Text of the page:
BAE Systems, the British military contractor that's helped design everything from Navy destroyers to tanks, has just unveiled a new tactical vest that will give operators in the field the aibility to power electrical devices via USB. Not only that, the materials and design processes used could well shape the future of consumer wearables, too.
The Broadsword Spine uses a special base material that turns a piece of clothing into a piece of networked technology. Know as an e-textile, the revolutionary material creates an invisible electronic network and power supply, by using conductive fabrics instead of wires and cables. As a result it offers a 40% reduction in the weight carried by an operator, removing the need to carry heavy power supplies.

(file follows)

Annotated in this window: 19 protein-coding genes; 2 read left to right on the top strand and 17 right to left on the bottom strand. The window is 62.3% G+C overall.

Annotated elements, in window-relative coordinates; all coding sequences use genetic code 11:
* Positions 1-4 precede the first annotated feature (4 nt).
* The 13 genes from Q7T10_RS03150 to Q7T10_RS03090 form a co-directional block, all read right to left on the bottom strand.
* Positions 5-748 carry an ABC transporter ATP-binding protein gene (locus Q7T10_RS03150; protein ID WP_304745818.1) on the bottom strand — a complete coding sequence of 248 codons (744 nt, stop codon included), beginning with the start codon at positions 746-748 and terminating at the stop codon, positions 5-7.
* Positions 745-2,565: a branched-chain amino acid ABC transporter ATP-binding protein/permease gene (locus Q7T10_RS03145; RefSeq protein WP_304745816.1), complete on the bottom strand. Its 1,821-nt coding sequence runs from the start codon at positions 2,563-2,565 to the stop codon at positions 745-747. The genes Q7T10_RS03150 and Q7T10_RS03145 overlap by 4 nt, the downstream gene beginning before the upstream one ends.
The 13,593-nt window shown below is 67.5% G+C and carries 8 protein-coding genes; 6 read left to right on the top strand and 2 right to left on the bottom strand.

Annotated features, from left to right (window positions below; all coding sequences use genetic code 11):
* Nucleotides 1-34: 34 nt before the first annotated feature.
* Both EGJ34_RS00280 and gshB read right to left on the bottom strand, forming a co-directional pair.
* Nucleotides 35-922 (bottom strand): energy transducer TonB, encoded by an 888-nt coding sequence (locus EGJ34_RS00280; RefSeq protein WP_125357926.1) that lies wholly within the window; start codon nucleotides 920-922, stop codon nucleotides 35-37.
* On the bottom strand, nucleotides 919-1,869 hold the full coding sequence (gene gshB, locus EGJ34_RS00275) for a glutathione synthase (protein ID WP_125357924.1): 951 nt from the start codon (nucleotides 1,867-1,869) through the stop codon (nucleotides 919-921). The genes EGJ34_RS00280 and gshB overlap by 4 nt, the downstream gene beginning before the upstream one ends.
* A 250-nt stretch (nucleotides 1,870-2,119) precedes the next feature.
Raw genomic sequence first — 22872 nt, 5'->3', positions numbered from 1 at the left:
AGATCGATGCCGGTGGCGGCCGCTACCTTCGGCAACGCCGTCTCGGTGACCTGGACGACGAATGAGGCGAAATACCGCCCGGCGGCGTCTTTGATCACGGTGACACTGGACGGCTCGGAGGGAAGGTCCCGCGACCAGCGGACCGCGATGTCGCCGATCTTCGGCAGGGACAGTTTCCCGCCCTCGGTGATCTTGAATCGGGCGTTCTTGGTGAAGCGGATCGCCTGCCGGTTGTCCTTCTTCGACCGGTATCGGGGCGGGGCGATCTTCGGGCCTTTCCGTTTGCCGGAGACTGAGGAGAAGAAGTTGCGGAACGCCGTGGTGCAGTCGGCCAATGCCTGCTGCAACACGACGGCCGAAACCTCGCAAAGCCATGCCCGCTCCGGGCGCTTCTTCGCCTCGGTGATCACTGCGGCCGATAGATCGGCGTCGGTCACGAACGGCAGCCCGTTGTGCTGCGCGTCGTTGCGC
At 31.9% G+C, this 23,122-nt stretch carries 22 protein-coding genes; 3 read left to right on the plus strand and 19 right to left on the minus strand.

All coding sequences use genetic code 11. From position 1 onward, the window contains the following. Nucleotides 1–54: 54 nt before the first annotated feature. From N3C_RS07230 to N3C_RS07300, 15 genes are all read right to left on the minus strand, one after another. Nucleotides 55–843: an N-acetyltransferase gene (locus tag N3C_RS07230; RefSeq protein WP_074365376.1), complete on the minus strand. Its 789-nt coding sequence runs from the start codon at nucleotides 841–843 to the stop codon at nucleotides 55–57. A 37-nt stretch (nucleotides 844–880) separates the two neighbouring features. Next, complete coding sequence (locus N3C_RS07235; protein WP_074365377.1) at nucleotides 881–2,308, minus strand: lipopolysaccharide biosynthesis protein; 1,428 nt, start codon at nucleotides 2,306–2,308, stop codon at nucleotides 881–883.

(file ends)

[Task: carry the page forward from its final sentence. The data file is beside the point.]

The Broadsword Spine tactical vest is proper military grade stuff too, what with it being fire, shock, water and humidity proof. BAE Systems is planning to roll out the vest to armed forces, fire response services and law enforcement in the near future so users can keep radios, GPS devices and cameras powered up on the go.
"Broadsword Spine will deliver a lightweight, cable free and better alternative to existing systems," comments Paul Burke, Defence Information and Technology director at BAE Systems Military Air and Information. "It is the first product of our partnership with ITL and uses its revolutionary e-textile allowing power and data to move through fabric."
He adds: "It will be more flexible, robust and lighter than the heavy, unwieldy harnesses which are currently used. Broadsword Spine offers an open architecture, meaning it could be used to power communications used by anyone from a soldier on the battlefield to a first responder called to an emergency."
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